In 1856, an anonymous reviewer who judged Whitman to be an “odd fish” and sniffed that his “punctuation is as loose as his morality,” called out a few specific passages for ridicule, including the one above. He invoked Pascal to laud the dignity of the self-consciousness of our suffering over the “degradation” of wanting to graze with dumb animals. He brought in Nebuchadnezzar, who was said to have spent a few years thinking he was a cow; and Apuleius’s The Golden Ass, whose protagonist accidentally turns himself into a donkey.
I happen to think that animals in general are hardly placid and self-contained—especially after watching a few episodes of NatGeo Wild—and to say animals aren’t “industrious” is a pretty hard sell if you think of a weaver bird spending the day constructing its nest, or a dung beetle headed up a hillside, or any creature who spends most of its waking hours trying to feed itself and its offspring. But I adore this passage. Do I contradict myself? Very well, then.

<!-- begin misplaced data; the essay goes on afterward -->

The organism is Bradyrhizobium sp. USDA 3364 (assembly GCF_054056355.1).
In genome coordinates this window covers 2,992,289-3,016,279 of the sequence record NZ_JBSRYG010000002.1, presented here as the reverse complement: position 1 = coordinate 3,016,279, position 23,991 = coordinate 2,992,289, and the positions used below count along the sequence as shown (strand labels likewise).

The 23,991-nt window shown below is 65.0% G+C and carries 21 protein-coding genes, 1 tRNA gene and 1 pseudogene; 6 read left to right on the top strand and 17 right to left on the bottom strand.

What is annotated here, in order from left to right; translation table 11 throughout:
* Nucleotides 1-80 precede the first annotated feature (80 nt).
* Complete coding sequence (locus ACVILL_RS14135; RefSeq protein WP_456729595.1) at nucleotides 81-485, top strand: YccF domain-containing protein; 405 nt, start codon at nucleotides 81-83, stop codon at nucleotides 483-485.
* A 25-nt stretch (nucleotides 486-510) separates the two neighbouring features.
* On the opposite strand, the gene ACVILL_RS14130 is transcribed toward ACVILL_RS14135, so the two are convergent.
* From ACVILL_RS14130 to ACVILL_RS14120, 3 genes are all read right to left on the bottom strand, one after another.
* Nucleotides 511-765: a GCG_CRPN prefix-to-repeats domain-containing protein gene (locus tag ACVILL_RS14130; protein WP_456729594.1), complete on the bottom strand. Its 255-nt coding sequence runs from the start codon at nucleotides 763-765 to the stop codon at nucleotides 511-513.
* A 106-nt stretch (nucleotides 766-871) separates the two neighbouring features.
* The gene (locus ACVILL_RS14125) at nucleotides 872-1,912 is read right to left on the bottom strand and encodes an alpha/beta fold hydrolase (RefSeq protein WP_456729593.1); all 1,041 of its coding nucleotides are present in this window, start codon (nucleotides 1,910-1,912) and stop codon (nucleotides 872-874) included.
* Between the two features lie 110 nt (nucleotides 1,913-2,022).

I prefer Whitman’s later version—the music of “I stand and look at them long and long” is sweeter to me. And the later version ends, “Not one is respectable or unhappy over the whole earth.” “Unhappy” seems more to the point, especially as it relates to sweating and whining, and to Pascal. Yes, it’s pastorally hyperbolic (if there is such a thing). It’s Whitman! He’s talking about whiners! And dutiful, God-fearing, judgmental, Puritanical drudges! And best of all, people demented with the mania of owning things!—which isn’t hyperbole. Those lines live in me, in my memory, along with a handful of others that have been a steady source of company and solace for many years. “Look for me under your boot-soles.” “O despairer, here is my neck,/ By God! you shall not go down! Hang your whole weight upon me.” O Walt, my misguided zoophilist kosmonaut, mine own odd fish, I will.